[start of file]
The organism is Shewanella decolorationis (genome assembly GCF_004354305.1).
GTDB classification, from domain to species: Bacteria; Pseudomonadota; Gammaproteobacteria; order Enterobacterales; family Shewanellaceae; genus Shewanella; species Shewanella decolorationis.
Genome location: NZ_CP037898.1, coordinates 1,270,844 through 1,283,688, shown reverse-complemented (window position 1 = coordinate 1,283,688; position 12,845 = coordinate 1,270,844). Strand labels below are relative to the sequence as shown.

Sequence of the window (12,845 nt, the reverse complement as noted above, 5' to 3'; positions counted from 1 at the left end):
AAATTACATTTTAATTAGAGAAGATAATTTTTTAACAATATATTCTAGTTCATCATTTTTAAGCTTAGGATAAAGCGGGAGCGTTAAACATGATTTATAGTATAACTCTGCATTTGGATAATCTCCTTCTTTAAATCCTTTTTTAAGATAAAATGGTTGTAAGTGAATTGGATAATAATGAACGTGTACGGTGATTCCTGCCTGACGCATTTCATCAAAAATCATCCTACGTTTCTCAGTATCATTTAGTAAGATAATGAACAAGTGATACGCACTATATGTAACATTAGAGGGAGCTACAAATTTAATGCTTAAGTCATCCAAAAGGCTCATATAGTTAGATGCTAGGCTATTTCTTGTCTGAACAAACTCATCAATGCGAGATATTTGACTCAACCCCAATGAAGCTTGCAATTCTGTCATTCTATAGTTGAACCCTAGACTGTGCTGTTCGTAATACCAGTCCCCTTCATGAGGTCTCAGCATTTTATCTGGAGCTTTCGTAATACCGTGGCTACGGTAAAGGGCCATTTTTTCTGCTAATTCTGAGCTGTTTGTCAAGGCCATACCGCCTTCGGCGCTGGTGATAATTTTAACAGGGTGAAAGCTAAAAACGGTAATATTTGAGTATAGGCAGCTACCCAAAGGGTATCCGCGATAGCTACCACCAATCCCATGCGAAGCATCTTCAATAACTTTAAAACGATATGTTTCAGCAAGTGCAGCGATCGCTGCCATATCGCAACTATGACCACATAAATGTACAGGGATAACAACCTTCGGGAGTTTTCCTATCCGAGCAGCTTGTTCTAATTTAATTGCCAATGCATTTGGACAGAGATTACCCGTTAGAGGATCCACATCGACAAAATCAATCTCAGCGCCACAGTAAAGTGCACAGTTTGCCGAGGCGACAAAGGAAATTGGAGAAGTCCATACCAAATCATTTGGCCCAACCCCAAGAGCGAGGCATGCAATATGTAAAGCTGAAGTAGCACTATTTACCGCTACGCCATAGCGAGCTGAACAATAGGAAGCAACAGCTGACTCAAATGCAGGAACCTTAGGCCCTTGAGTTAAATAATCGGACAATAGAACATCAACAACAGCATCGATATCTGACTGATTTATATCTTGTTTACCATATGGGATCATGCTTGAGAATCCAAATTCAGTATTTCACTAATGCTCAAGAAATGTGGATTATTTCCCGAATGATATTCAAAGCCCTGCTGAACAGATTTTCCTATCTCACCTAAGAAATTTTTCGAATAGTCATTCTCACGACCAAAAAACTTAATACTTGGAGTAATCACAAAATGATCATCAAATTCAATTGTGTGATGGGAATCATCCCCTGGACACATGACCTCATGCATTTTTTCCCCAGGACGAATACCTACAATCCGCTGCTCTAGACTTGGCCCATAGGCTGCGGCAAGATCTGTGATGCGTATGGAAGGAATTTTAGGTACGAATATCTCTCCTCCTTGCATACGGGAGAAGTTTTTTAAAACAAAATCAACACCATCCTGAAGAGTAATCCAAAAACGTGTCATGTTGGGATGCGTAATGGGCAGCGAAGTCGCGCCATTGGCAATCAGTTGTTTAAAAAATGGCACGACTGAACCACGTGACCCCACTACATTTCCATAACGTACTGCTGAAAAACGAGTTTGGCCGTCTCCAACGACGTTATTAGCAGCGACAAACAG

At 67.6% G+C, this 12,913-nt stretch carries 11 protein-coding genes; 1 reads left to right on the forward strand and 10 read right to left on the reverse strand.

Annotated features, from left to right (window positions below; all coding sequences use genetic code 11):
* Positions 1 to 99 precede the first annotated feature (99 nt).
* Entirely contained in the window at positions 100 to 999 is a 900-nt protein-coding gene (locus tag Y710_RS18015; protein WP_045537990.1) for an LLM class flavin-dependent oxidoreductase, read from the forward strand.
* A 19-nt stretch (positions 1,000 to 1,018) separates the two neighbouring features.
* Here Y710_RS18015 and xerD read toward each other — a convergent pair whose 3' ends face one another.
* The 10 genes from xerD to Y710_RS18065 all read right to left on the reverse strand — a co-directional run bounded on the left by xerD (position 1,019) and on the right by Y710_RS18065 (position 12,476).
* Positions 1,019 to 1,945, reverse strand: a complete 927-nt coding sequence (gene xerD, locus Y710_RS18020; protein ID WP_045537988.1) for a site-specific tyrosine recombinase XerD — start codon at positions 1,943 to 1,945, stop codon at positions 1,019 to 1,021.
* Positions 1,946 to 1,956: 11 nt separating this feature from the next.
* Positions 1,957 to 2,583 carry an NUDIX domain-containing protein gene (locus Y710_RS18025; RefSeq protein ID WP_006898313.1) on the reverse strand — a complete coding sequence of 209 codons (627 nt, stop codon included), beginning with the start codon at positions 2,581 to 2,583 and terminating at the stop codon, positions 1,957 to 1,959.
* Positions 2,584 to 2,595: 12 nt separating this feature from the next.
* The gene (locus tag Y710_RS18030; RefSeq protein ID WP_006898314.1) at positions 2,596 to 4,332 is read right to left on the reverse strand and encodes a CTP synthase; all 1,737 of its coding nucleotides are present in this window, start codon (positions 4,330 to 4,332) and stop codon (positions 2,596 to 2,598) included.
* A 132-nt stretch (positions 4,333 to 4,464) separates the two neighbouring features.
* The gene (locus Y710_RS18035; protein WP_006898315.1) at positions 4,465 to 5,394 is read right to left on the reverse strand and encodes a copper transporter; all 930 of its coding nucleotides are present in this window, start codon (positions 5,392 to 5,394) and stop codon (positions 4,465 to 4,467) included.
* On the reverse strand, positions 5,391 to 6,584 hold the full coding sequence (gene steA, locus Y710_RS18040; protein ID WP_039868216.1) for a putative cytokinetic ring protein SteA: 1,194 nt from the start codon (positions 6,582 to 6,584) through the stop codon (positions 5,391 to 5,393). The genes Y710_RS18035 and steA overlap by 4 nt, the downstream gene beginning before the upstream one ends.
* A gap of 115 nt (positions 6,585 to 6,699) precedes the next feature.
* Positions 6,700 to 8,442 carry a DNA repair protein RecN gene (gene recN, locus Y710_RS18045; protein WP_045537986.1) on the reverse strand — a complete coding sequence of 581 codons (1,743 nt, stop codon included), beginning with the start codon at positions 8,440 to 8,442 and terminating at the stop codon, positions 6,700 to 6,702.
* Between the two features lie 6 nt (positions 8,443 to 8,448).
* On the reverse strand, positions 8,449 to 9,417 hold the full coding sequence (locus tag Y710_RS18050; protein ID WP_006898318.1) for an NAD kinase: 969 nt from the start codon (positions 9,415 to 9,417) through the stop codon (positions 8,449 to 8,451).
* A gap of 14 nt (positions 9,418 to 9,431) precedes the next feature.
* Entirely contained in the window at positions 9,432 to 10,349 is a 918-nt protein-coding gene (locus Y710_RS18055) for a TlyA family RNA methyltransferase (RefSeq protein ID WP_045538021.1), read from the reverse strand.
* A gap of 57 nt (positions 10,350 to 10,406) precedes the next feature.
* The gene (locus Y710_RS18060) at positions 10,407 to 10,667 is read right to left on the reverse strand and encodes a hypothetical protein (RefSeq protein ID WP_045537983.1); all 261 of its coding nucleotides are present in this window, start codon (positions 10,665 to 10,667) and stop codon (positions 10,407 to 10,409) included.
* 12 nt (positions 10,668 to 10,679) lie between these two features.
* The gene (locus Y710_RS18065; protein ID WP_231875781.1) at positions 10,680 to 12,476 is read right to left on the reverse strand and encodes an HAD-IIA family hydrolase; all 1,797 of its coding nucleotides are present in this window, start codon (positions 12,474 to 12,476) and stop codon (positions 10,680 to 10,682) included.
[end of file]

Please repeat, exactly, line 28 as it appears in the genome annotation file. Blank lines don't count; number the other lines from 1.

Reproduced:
* The gene (locus Y710_RS18060) at positions 10,407 to 10,667 is read right to left on the reverse strand and encodes a hypothetical protein (RefSeq protein ID WP_045537983.1); all 261 of its coding nucleotides are present in this window, start codon (positions 10,665 to 10,667) and stop codon (positions 10,407 to 10,409) included.